Questions about the Royal Marines

Shikamaru

New Member
Joined
Jun 14, 2020
Posts
2
Reaction score
5
Hello I have two questions I saw online that you cant choose what job you do in the royal marines you are just sent where ever they choose and at the begining of the year I weighed 120kg and as of this morning i weighed 86.6kg (for reference i am 5'10) should i loose more weight before I apply as I am not getting the full 13 pull ups previously required before the VPJFT
 

ThreadpigeonsAlpha

Royal Marines Commando
Joined
Jul 20, 2015
Posts
5,303
Reaction score
8,286
Hello I have two questions I saw online that you cant choose what job you do in the royal marines you are just sent where ever they choose and at the begining of the year I weighed 120kg and as of this morning i weighed 86.6kg (for reference i am 5'10) should i loose more weight before I apply as I am not getting the full 13 pull ups previously required before the VPJFT
Question 1:
You don’t get to choose. But you can have preferences and if there is an opening then you can. However the Specialisations have gone through a change so it will be different.
Either way, you aren’t stuck in that “job” (specialisation) for your whole career. You would be able to change after a Return of Service of a set amount of time, say 1 or 2 years for example.

Question 2:
As for where ever, then yes again, you can have a preference of which Unit you go to. But ultimately it’s where the manning is required. And as for deployments then yes, you will have to go unless some major welfare reasons or you are required elsewhere.

That’s a good effort on losing so much weight, keep it up. But you dont have to hit 13 pull-ups to pass. That’s just the maximum. I’m certain the minimum in my PRMC was 5 but I’m unsure of the current minimum.

Keep up the hard work and keep us updated with your progress.
 

Ninja_Stoker

Admin
Joined
Jul 10, 2007
Posts
35,521
Reaction score
18,077
Hate to say it as a matelot (sailor) rather than as as a Royal Marine, but as echoed above, never aim for minimums, always maximums to meet the standard for entry.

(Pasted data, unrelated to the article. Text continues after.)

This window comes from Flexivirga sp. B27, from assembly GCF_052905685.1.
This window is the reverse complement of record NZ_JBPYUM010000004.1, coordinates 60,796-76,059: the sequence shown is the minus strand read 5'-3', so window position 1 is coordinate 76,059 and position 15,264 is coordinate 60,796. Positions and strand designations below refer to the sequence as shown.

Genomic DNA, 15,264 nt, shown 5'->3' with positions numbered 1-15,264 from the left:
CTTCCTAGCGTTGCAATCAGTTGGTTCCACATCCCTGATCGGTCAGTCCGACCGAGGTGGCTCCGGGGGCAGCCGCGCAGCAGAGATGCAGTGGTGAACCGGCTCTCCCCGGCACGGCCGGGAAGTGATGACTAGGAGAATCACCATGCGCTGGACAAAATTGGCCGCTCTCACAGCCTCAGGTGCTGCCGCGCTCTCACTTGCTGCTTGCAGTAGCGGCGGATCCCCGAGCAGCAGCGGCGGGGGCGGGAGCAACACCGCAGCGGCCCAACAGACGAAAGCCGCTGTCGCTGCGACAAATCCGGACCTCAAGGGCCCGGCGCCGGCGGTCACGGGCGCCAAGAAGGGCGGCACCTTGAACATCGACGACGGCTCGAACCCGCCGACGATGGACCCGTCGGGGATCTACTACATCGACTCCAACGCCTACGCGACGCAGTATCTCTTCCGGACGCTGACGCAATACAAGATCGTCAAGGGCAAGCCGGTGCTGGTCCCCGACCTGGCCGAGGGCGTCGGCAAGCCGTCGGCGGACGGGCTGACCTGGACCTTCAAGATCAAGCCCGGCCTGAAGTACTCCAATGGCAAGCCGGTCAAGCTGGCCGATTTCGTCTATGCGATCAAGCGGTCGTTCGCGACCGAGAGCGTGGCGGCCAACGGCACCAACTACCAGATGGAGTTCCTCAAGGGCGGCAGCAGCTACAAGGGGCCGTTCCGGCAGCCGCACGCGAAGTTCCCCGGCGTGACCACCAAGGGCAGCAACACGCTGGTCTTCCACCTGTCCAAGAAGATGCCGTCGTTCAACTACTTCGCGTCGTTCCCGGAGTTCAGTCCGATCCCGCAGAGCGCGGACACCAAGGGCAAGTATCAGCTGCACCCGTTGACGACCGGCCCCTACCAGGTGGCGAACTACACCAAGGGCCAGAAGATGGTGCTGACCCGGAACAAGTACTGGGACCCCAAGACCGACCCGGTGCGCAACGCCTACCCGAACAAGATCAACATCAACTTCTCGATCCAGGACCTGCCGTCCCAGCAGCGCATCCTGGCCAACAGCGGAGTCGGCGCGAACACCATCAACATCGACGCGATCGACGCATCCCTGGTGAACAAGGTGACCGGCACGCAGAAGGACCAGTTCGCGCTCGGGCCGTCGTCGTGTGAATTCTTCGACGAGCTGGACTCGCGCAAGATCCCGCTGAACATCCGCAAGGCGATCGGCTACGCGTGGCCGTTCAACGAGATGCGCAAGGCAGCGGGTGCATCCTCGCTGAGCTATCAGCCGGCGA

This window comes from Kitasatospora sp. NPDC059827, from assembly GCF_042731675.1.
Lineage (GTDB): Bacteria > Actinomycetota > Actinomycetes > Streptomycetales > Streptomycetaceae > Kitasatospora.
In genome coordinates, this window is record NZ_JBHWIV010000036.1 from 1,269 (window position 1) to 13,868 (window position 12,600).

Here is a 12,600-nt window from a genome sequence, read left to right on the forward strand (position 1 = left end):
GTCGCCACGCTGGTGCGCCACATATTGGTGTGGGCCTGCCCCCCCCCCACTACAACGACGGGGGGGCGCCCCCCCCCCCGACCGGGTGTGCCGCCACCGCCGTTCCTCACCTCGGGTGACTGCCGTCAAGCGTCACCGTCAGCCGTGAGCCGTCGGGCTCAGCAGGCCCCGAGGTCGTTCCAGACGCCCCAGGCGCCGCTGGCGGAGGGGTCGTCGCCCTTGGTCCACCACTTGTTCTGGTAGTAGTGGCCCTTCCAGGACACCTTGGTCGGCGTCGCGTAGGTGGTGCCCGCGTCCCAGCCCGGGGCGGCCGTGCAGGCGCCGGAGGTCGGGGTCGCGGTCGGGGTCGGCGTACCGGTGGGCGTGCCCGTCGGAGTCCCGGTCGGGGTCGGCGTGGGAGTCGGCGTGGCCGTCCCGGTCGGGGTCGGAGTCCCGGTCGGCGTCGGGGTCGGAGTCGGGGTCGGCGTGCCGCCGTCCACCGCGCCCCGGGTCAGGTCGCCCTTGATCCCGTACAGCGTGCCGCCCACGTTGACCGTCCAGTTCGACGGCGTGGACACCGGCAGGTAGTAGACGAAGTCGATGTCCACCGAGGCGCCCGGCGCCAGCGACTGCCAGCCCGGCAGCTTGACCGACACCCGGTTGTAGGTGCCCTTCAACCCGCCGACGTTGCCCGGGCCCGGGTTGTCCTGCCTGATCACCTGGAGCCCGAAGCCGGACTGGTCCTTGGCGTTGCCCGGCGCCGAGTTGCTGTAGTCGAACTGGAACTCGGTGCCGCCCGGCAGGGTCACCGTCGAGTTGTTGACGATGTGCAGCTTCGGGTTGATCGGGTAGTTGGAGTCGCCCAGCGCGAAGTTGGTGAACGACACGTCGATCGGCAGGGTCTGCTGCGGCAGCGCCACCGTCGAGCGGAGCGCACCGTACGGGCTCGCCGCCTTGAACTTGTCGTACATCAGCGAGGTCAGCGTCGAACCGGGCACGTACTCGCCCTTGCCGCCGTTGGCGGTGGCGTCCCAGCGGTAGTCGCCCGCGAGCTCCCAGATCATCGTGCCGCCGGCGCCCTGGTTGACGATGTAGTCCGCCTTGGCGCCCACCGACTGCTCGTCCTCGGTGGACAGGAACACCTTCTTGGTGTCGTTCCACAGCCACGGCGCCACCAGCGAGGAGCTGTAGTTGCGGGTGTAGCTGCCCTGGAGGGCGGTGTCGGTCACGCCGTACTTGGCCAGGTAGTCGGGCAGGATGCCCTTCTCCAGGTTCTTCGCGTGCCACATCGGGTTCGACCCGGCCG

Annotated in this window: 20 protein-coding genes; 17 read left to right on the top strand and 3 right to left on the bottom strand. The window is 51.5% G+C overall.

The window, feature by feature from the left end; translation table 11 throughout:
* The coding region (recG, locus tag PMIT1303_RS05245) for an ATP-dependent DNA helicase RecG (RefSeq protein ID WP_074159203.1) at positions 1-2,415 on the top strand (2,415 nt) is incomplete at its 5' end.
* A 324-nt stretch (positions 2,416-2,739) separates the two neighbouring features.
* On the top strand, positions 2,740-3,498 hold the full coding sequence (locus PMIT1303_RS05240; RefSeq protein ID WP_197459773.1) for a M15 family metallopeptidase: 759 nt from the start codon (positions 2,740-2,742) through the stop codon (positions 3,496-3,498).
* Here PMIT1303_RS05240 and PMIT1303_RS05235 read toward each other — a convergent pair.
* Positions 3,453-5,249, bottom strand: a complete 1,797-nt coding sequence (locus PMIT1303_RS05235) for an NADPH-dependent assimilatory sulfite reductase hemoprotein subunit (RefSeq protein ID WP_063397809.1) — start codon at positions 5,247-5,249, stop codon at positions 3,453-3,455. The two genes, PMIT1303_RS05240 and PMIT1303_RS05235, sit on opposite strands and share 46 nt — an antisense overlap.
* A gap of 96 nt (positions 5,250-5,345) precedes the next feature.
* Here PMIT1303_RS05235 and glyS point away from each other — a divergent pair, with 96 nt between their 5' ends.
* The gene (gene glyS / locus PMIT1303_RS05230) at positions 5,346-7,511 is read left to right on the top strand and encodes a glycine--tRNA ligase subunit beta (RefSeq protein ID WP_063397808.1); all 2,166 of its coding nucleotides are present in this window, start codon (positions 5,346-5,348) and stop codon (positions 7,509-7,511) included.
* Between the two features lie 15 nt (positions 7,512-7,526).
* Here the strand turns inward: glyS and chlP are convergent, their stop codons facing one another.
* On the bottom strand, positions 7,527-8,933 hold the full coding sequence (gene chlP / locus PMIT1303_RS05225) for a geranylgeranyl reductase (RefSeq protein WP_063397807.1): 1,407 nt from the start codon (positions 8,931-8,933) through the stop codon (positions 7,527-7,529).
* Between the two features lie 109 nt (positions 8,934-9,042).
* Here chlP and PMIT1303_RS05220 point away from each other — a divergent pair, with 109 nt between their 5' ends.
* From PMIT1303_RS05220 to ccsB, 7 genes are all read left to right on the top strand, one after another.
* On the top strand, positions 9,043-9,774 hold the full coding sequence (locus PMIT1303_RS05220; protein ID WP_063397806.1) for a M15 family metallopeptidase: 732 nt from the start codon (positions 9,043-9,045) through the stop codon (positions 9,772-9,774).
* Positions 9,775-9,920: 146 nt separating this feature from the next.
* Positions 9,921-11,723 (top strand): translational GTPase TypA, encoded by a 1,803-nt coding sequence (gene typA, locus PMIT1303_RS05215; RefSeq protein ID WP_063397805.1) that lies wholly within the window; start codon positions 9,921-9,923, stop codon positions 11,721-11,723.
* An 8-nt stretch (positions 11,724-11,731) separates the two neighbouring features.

In my experience as a recruiter and analysing success statistics, the fitter the individual upon entry, the better they fare in achieving their goal.
 

Corona

Valuable Contributor
Joined
Mar 14, 2018
Posts
366
Reaction score
254
One of the FFL's first tests is as soon as you enter the gates you have to do 11 pull ups (give or take "it depends on the caporal-chef's mood", maybe that could be the first test by the train stop :D
 

Oden

Member
Joined
Sep 20, 2020
Posts
22
Reaction score
17
End of ROP RMFA with 2 attempts.
Its absolutely abhorrent.
I wonder if the average bloke joining now is way unfitter than someone lets say 20 years ago joining at the start of RT, again the "average" bloke.
 

Former AE

Royal Marines Commando
Joined
Mar 22, 2015
Posts
419
Reaction score
1,019
It’s a mental attitude you have to have when walking through the gates, you have trained hard at home and now is the time to shine, you should aim for maximum never minimum. That should be your mantra throughout you career, always when times get tough remember the phrase “ You can’t crack me, I’m a rubber duck” it will help from those days in the gym and also the cold wet nights in the field. It pays to be a winner.
 

Chelonian

Moderator
Joined
Aug 10, 2010
Posts
11,857
Reaction score
15,016
I wonder if the average bloke joining now is way unfitter than someone lets say 20 years ago joining at the start of RT, again the "average" bloke.

Back in the day there was no PRMC: "Don't worry about fitness before starting RT sonny. It's our job to make you fit."

The baseline start standard has definitely been raised but perhaps what actually matters is the conversion rate of those who begin RT to completing RT.

For example, in the 1950s candidates for Parachute Regiment were already Trained Ranks from other regiments. About 50% of those completed training. Those who didn't were returned to their units.

In the 1960s direct civilian entrants were permitted to join the Parachute Regiment. No PRAC back then; just interviews, medical examinations and issue of rail travel warrants to Depot Para. The pass rate remained at about 50%.

I understand that since the introduction of PRAC in the late 1980s (?) the pass rate is still about 50%. The numbers suggest that any improvements on the so-called conversion rate since the 1950s have been incremental at best.

If there are any statisticians on the forum please fell welcome to comment.

If ROP training is sub-maximal I'd speculate that a significant number of individuals who "fail" on phys are possibly seeing themselves off due to a deficit of mental resilience rather than a deficit of physical ability.
 

ThreadpigeonsAlpha

Royal Marines Commando
Joined
Jul 20, 2015
Posts
5,303
Reaction score
8,286
Back in the day there was no PRMC: "Don't worry about fitness before starting RT sonny. It's our job to make you fit."